A substantially completed connector package having a circuit board 20 encased in a housing 25 with pin connectors 17 mechanically and electrically connected to the circuit board and extending outwardly away from an outer surface of housing 25 is shown in FIG. 5.

After molding is completed, the dam bar and pin tie-down strip 10 are sheared away to singulate pins 17.

The techniques employed in accordance with the invention result in a simplified, cost effective, and more robust manufacturing process. Overmolding compliant pins results in increased reliability and may enable the use of thinner printed circuit boards.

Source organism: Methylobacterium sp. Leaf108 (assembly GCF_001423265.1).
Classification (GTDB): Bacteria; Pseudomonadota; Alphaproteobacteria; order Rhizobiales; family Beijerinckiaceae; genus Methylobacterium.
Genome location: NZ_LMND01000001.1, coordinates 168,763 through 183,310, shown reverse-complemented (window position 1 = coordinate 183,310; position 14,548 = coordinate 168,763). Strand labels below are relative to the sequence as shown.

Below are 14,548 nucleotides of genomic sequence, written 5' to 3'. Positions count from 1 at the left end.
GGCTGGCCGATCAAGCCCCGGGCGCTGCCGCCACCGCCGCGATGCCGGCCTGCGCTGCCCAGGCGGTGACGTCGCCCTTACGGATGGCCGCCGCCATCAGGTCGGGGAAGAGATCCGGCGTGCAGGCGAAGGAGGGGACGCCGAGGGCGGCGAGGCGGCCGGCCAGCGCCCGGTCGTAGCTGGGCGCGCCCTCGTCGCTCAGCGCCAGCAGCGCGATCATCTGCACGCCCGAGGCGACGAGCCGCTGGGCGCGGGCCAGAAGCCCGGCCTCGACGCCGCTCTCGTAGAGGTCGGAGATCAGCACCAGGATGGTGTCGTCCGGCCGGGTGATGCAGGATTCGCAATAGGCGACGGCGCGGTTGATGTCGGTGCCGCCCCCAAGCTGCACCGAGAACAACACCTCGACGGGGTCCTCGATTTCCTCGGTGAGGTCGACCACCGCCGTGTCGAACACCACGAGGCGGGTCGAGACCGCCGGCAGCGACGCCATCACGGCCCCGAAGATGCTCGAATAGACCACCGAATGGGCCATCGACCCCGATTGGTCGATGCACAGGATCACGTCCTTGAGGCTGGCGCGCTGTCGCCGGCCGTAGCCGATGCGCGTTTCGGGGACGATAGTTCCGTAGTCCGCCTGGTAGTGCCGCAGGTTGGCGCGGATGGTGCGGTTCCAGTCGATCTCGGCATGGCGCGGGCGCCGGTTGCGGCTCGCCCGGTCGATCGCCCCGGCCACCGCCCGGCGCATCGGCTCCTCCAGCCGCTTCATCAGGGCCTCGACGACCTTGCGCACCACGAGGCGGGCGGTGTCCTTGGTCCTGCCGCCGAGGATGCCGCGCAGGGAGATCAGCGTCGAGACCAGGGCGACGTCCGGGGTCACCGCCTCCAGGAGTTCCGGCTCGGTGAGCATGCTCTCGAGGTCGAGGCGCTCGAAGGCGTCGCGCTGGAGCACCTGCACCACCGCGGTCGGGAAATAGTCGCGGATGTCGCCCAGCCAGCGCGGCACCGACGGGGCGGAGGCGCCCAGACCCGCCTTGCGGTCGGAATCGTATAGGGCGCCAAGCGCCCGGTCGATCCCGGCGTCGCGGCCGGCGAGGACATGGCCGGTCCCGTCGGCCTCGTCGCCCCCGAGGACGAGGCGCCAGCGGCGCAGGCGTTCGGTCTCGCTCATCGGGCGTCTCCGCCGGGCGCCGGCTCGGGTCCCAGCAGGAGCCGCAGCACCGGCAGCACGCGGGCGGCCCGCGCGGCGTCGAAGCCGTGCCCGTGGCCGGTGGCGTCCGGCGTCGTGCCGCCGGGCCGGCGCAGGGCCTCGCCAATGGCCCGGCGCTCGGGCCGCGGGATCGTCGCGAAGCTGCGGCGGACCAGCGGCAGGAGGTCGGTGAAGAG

It will be understood by those who practice the invention and those skilled in the art that various modifications and improvements may be made to the invention without departing from the spirit of the disclosed concept. The scope of protection afforded is to be determined by the claims and by the breadth of interpretation allowed by law.